Monday, June 26, 2006

The Emerging Church - vintage christianity for new gnerations

Grade: B-

I have had this book on my shelf for about two years, sort of afraid to read it. Why? I thought it was some reinvention of how we must make christianity relevent in order to reach people with the Gospel. I was wrong. Very important that I note this book addresses all throughout the "seeker sensitive church". He defines as a "strategy of designing ministry to attract those who feel the church is irrevlevent or dull, often involving removing religious stumbling blocks or displays of the spiritual (extended worship, religious symbols, extensive prayer times, liturgy, etc.)" On the inverse we learn that the post modern emerging church, is going back to the ancient traditions, dimming the lights, reading lots of scripture in the services, and experiencing prayer stations. I am making it simple because he spends 11 chapters laying it out, so I can not do it justice no matter how many parts I list.

Overall the first halh of the book uses a lot of words and chapters to make a point that I don't think needs to be made. He uses Judges 2:10 to prove that there is a generation now that is "post-christian," meaning that they do not have a Judeo-Christian worldview. This verse has nothing to do with an "emerging generation." As I read I began to draw a line in my mind between the church and the emergning church. He makes a few statements about building the "emerging church", which creates the idea of two churches.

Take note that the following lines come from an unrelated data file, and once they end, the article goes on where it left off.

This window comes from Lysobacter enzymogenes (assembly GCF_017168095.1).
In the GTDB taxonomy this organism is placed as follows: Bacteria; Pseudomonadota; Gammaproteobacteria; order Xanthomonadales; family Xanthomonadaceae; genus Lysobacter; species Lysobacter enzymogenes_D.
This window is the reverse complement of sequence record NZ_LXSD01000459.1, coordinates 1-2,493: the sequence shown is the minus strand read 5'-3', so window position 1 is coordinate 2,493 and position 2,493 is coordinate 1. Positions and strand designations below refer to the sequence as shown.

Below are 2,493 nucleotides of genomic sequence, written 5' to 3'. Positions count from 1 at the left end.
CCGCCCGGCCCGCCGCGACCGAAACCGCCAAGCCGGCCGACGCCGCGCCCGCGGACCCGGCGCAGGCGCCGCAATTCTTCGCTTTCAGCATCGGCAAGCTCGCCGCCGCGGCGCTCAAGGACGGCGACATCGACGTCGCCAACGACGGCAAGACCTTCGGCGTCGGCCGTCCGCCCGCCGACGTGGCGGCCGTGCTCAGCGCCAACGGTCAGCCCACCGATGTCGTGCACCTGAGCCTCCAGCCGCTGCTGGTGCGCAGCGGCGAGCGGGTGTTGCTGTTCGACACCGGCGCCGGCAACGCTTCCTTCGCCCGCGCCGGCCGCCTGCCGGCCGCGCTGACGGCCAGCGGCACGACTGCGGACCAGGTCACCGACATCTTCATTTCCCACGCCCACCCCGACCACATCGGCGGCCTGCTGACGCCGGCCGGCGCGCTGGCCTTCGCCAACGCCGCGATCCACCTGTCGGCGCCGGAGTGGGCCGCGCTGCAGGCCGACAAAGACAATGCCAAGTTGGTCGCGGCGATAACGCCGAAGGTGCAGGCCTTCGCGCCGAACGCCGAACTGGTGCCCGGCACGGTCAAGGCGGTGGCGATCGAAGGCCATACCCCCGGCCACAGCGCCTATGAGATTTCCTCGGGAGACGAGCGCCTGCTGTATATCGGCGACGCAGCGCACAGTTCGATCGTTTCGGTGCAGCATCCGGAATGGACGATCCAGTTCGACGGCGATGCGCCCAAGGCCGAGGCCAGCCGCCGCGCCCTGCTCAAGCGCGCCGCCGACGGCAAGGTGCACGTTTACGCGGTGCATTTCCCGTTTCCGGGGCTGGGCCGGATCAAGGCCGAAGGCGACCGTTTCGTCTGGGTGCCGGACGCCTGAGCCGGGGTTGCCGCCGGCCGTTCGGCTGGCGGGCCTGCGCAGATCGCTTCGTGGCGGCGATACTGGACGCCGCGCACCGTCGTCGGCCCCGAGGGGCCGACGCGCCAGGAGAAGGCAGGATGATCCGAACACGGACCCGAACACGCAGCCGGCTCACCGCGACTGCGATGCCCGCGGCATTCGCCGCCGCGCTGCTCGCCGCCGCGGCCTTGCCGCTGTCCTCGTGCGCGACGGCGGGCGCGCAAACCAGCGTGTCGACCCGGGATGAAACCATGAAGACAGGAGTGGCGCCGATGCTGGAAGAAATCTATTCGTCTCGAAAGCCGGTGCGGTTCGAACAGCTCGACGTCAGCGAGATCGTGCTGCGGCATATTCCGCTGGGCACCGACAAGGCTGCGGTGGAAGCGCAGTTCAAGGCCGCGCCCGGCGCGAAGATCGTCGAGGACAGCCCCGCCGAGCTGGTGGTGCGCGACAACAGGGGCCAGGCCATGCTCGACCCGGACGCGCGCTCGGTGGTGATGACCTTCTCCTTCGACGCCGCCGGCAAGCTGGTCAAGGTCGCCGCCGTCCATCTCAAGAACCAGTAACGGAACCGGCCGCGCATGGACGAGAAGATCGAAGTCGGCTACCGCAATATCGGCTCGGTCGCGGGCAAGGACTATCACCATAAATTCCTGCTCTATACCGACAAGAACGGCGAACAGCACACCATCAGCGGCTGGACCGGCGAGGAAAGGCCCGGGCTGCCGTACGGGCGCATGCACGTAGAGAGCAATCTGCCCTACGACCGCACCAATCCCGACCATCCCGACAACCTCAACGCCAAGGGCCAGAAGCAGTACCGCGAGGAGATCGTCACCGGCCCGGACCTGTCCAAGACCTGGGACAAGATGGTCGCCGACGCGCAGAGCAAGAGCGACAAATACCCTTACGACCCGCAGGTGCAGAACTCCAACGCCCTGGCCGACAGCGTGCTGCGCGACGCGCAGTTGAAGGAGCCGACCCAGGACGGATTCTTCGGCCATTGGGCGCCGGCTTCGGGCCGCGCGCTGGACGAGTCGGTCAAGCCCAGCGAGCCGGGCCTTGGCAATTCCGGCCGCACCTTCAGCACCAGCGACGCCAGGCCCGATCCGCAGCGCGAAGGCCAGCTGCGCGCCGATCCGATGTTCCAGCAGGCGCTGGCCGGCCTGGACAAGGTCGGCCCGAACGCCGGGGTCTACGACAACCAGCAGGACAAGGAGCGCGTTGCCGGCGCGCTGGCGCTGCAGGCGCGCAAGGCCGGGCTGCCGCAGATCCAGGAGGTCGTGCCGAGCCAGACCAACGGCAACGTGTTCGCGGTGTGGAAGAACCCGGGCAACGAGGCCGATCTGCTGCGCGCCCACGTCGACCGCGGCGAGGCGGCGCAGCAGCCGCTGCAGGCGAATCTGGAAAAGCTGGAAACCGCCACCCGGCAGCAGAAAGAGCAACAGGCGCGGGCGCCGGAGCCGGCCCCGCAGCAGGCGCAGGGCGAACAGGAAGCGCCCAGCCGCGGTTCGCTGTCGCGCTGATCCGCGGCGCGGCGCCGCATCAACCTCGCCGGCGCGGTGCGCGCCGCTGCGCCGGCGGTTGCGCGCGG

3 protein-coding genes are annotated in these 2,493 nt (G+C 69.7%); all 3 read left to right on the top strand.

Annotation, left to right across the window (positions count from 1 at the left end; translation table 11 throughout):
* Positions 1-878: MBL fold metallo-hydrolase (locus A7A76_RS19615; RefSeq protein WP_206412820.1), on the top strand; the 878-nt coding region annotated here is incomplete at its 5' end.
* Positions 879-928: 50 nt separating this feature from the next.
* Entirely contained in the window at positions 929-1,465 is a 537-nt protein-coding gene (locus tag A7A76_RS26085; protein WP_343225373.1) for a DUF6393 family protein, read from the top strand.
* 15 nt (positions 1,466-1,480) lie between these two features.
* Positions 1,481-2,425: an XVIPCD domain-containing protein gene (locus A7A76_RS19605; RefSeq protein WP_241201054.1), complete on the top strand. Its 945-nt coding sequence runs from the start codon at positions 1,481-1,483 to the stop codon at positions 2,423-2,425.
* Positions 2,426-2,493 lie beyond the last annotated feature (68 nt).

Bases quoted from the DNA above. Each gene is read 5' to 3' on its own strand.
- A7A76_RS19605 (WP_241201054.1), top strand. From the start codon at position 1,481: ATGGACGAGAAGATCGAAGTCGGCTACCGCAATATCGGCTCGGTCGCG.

Two chapters later he points out "how open the emerging generation is to God," and that "God is very much in the thoughts of todays generations." This sounds a bit different than the point he was making about the "post-christian culture." At the end of this chapter he talks about the eraly church being filled with an environments of sorcerers, gods, goddesses, and different spiritual cults and says we are not facing anything new.

As he moves to the values of the emerging church I will say that I thought it sounded a lot like the values of Grace Church of Sun Valley California, where John Macarthur is the pastor. Minus the dimmed lights, and prayer stations I think Dan's church body would enjoy a service at this very traditional bible church. The second half of the book was a very good read.

If you want a long look at a perspective of the younger (emerging) generation's views, and a case study on a unique church service this is a great book for you.

If you have questions or want to start some dialogue on this I am more than happy to. It was very hard to review 254 pages in one post and get into all of the areas I wanted.


Anonymous said...

neat, congratulations on your first report! : ) doesn't sound like it was a very good read though...heh

you could think about posting your reviews at too


matt said...

I only got to a little under the first half of this book. I guess I should push on :)

Thanks buddy!

Tim Nussbaumer said...

It's been a while since I've read it but I remember it being pretty affirming of some of the things we were seeing in ministry. Most of what he says is very hard to argue against to a Christian that takes Scripture seriously.

Anonymous said...

agreed......the 2nd half of this book is priceless!!!!!!!!
All "rock-star" senior pastors should read this book!!!!